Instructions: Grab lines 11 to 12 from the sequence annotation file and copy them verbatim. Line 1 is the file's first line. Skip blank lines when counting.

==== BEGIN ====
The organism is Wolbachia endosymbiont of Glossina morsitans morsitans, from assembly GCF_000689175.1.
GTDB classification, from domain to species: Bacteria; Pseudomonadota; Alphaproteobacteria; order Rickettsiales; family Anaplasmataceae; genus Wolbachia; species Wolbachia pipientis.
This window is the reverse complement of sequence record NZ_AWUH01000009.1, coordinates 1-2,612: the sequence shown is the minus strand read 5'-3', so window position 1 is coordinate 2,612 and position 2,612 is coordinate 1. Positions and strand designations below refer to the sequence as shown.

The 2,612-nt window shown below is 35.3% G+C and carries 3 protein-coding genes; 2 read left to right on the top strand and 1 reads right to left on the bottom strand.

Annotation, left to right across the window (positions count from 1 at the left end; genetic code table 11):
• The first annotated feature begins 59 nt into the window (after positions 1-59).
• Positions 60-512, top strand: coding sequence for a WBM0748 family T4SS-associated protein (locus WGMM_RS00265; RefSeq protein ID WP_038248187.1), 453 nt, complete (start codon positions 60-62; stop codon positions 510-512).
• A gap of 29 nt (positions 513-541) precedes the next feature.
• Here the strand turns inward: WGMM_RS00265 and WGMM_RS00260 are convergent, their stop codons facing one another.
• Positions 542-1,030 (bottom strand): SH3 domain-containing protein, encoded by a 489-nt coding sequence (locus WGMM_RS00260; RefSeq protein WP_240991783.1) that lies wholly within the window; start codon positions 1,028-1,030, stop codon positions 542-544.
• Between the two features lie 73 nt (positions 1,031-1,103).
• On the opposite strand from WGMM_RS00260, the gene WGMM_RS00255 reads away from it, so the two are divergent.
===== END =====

• Between the two features lie 73 nt (positions 1,031-1,103).
• On the opposite strand from WGMM_RS00260, the gene WGMM_RS00255 reads away from it, so the two are divergent.